figure 2 expense ratio
Figure 2: Asset-weighted expense ratios. Source: Morningstar.


The low fees and strong marketing, and the fact that active management has significantly underperformed over the last several years, has attracted lots of capital inflows into passively managed funds. In the past 10 years, the lowest cost quintile funds attracted an aggregate of $3.03 trillion while the other four quintiles attracted only $160 billion. This has several consequences and creates opportunities for the astute investor. In the last 10 years, 18% of actively managed funds did beat their benchmark which means that over-performance can be found if searched for.

Consequences and Opportunities

As 95% of capital flows go into passively managed funds that simply track an index, this also means that 95% of the money in the markets does not “think.” Funds that track an index simply buy stocks according to their weight in an index and continue buying or selling in relation to their inflows or outflows. As passively managed funds have had constant positive net inflows, the stocks with the largest weights in an index will get the most funds and their share price will grow even higher.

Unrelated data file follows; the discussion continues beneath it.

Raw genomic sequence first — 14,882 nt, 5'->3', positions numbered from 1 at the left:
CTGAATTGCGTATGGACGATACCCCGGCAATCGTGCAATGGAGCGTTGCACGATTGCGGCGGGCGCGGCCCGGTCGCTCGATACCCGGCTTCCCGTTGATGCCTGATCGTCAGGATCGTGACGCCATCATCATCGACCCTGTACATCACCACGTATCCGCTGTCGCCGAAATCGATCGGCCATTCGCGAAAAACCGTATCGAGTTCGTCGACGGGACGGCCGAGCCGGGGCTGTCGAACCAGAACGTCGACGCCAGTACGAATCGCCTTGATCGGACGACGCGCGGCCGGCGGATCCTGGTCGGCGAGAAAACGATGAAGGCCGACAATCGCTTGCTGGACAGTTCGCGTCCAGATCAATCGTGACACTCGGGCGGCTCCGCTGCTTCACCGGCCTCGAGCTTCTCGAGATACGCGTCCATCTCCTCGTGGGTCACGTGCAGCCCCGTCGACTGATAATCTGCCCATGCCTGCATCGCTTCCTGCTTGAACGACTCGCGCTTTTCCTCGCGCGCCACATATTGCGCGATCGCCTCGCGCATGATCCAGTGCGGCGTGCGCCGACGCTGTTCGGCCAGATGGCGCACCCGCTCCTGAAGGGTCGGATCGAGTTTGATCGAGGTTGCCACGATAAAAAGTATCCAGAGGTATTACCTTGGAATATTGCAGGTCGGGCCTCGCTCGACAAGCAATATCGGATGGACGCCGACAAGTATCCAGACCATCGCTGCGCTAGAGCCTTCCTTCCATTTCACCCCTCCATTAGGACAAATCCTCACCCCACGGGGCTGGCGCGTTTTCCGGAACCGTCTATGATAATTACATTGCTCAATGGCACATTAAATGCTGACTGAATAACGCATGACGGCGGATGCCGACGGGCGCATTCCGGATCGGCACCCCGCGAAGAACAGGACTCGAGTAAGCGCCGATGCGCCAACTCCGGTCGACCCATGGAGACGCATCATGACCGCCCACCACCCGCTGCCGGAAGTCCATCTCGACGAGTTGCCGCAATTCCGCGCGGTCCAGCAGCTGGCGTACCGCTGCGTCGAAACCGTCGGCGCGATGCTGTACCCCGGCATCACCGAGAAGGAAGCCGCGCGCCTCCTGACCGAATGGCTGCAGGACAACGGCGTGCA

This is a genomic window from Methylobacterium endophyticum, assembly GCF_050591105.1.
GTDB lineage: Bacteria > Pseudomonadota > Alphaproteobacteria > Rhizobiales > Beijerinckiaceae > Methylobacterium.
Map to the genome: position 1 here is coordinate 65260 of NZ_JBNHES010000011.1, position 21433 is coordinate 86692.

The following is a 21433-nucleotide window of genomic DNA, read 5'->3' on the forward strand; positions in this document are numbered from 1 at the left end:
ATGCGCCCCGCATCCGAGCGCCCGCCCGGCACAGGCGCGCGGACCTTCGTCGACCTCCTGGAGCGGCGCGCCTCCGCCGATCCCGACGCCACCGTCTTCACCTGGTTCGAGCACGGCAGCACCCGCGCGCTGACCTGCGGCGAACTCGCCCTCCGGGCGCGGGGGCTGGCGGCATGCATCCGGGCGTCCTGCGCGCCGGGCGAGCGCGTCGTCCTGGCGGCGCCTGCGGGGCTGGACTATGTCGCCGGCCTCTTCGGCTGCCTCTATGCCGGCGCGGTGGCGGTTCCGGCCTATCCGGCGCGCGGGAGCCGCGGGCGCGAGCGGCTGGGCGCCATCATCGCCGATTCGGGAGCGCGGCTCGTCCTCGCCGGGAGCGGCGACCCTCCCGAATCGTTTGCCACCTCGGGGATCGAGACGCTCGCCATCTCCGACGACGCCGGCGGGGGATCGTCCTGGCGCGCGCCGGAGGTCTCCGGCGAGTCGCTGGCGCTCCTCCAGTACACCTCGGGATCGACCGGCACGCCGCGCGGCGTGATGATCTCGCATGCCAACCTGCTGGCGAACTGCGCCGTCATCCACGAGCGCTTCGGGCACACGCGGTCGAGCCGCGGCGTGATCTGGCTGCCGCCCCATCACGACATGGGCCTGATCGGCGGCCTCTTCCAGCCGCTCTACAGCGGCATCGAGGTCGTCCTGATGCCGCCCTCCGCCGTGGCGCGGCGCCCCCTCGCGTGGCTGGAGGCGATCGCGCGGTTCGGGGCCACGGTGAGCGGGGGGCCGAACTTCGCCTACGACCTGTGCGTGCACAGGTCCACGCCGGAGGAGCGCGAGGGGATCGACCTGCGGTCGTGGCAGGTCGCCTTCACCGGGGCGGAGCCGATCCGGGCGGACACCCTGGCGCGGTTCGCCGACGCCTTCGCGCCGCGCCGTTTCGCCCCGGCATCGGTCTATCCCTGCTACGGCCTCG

figure 3 net inflows
Figure 3: Net inflows by expense ratio (lowest quintile are passively managed funds). Source: Morningstar.


The consequence of so much money going into passively managed funds is that the stocks with the largest weights will go up regardless of their fundamentals. If we check the performance of the top 10 S&P 500 constituents, we will see that their stock prices have gone up in the last 10 years. Of the top 10 (all excluding dividends), the best performer in the last 10 years was Amazon with a 2,318% return, followed by Apple with a 931% return and Facebook with a 311% return. The worst 3 stocks were General Electric with a negative return of -3%, AT&T with a return of 37% and Exxon Mobile with a 38% return.

StockCurrent S&P 500 WeightTotal 10-Year ReturnRevenue GrowthEPS Growth
FB (4 year data)1.48%311%380%250%
Figure 4: S&P 500 top 10 constituents by weight. Source: Author’s calculations from Yahoo and Morningstar.